As California seeks to recover from the fires, it becomes more important than ever to ensure the rebuilding creates a safer environment for those for all, but how can this be done?

‘Defensible spaces’ that contain strategically placed well-maintained landscaping to help protect against fire spreading is one area that has received much airplay in the fire safety campaigns. However, this alone is not enough. Construction materials need to be robust and correctly installed to ensure there is no room for embers to penetrate the building and the construction materials on the exterior of the building should be non-combustible (although no building material is completely fireproof). Much of the damage in the Nov 2018 wildfires happened to buildings constructed with wooden frames and flammable roof materials. Many of the houses were also considered too close together.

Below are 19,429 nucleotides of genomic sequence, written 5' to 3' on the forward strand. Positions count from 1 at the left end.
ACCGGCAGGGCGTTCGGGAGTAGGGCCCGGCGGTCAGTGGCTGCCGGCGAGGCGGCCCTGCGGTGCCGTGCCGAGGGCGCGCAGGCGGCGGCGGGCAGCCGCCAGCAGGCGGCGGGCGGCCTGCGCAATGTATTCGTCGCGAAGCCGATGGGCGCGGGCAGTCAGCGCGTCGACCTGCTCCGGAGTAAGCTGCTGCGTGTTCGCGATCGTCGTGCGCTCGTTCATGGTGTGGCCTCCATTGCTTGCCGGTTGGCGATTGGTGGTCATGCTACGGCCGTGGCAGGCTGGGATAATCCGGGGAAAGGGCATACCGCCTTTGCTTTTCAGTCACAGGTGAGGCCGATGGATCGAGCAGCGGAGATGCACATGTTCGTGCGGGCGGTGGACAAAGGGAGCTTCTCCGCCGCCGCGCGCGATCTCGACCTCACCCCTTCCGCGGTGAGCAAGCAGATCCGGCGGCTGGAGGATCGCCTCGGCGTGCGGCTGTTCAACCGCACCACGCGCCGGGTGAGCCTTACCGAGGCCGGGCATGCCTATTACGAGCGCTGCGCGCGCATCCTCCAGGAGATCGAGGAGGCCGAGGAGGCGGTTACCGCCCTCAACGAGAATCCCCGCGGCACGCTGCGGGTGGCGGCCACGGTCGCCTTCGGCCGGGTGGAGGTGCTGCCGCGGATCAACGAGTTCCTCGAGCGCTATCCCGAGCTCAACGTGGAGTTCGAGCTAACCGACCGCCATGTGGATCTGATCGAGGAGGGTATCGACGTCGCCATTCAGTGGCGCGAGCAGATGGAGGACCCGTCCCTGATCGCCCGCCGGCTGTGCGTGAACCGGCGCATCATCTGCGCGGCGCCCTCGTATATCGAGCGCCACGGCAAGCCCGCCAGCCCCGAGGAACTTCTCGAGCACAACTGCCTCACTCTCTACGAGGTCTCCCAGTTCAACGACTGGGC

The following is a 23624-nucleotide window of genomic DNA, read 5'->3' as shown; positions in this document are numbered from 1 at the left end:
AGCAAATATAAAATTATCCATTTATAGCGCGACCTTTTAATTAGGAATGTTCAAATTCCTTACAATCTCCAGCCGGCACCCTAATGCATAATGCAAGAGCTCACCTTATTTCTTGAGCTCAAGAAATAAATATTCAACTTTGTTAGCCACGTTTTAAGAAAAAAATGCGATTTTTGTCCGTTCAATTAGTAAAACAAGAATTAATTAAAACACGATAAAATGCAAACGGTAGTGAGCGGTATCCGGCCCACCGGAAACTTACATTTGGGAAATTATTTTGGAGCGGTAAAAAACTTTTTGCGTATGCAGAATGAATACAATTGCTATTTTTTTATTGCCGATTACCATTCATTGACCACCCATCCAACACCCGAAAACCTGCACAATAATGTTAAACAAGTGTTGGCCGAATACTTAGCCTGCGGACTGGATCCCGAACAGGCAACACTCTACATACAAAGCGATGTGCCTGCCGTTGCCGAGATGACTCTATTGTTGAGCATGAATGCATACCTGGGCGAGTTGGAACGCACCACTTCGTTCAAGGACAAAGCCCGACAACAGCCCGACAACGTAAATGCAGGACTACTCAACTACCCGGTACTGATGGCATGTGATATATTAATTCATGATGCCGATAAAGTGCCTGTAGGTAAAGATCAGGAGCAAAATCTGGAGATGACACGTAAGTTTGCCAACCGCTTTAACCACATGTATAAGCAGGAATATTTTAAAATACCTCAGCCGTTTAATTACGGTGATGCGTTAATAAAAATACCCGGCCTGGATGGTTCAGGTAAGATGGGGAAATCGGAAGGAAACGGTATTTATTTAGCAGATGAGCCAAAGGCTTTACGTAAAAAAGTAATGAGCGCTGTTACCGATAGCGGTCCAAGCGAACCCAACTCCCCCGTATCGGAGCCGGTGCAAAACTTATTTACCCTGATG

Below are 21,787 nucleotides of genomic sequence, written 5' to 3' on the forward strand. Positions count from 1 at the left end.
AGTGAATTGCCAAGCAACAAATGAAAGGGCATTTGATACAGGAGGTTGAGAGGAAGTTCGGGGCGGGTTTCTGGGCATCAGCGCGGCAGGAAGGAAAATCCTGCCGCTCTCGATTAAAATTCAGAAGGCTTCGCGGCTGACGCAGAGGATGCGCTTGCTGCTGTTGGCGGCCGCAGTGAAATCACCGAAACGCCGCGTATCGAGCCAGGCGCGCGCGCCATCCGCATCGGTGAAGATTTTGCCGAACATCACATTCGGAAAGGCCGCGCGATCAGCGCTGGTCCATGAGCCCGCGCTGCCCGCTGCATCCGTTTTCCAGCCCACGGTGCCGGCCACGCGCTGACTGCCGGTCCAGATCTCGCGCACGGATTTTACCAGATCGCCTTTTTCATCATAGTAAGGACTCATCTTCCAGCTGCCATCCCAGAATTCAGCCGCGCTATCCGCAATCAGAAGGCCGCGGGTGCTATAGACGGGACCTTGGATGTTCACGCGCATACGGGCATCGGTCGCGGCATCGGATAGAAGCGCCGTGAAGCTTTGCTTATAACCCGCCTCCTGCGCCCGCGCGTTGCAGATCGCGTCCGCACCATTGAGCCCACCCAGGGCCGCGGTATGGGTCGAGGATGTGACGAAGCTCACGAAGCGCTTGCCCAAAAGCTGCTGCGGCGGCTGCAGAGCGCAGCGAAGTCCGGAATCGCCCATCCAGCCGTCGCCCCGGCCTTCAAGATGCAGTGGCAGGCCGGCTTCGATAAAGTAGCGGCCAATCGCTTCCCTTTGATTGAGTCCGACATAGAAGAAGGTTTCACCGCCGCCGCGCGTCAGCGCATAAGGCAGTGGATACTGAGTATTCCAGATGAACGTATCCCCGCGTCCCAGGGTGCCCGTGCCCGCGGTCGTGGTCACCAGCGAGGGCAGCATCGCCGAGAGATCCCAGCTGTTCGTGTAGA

Changes to construction methods and planning give a two-pronged approach that could help to increase the time available for evacuation but is unlikely to leave areas unscathed in the event of further fires. Power distribution networks should be carefully re-assessed and prevented from causing fires by the sparking of transformers in dry seasons for instance. Reinforced concrete will burn (incidentally ‘Green concrete’ is thought to burn at a higher temperature), but will allow more time to escape from buildings. Although reinforced concrete is more expensive than timber it could save many lives.

Some say that areas that burn regularly in California to maintain their ecosystem, have been built upon and fire suppressed for too long. This has led to the build-up of problems as the fire season gets longer in California and the winds become stronger.

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Engineering News – October 2018